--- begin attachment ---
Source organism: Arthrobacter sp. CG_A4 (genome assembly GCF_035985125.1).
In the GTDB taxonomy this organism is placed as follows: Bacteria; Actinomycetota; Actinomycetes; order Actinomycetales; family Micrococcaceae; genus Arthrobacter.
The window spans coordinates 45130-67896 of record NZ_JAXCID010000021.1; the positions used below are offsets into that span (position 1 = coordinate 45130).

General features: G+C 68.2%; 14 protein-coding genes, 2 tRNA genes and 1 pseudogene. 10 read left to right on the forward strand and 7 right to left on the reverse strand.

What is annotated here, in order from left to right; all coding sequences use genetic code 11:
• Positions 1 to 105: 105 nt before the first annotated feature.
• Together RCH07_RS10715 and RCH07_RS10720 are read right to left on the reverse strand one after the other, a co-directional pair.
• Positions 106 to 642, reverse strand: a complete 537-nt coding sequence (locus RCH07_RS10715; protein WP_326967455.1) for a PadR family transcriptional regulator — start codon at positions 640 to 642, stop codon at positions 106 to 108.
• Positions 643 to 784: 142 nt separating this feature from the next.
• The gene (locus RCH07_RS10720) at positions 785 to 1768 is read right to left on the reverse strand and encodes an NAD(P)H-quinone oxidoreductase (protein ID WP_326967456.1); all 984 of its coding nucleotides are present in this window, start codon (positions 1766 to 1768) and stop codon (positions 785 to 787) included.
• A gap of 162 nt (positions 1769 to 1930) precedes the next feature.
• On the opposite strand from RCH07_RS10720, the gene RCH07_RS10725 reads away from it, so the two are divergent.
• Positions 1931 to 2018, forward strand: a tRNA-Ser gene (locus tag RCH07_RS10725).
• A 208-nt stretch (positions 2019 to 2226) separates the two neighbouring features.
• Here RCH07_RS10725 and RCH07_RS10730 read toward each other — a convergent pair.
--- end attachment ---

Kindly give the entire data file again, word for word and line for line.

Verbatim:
Source organism: Arthrobacter sp. CG_A4 (genome assembly GCF_035985125.1).
In the GTDB taxonomy this organism is placed as follows: Bacteria; Actinomycetota; Actinomycetes; order Actinomycetales; family Micrococcaceae; genus Arthrobacter.
The window spans coordinates 45130-67896 of record NZ_JAXCID010000021.1; the positions used below are offsets into that span (position 1 = coordinate 45130).

General features: G+C 68.2%; 14 protein-coding genes, 2 tRNA genes and 1 pseudogene. 10 read left to right on the forward strand and 7 right to left on the reverse strand.

What is annotated here, in order from left to right; all coding sequences use genetic code 11:
• Positions 1 to 105: 105 nt before the first annotated feature.
• Together RCH07_RS10715 and RCH07_RS10720 are read right to left on the reverse strand one after the other, a co-directional pair.
• Positions 106 to 642, reverse strand: a complete 537-nt coding sequence (locus RCH07_RS10715; protein WP_326967455.1) for a PadR family transcriptional regulator — start codon at positions 640 to 642, stop codon at positions 106 to 108.
• Positions 643 to 784: 142 nt separating this feature from the next.
• The gene (locus RCH07_RS10720) at positions 785 to 1768 is read right to left on the reverse strand and encodes an NAD(P)H-quinone oxidoreductase (protein ID WP_326967456.1); all 984 of its coding nucleotides are present in this window, start codon (positions 1766 to 1768) and stop codon (positions 785 to 787) included.
• A gap of 162 nt (positions 1769 to 1930) precedes the next feature.
• On the opposite strand from RCH07_RS10720, the gene RCH07_RS10725 reads away from it, so the two are divergent.
• Positions 1931 to 2018, forward strand: a tRNA-Ser gene (locus tag RCH07_RS10725).
• A 208-nt stretch (positions 2019 to 2226) separates the two neighbouring features.
• Here RCH07_RS10725 and RCH07_RS10730 read toward each other — a convergent pair.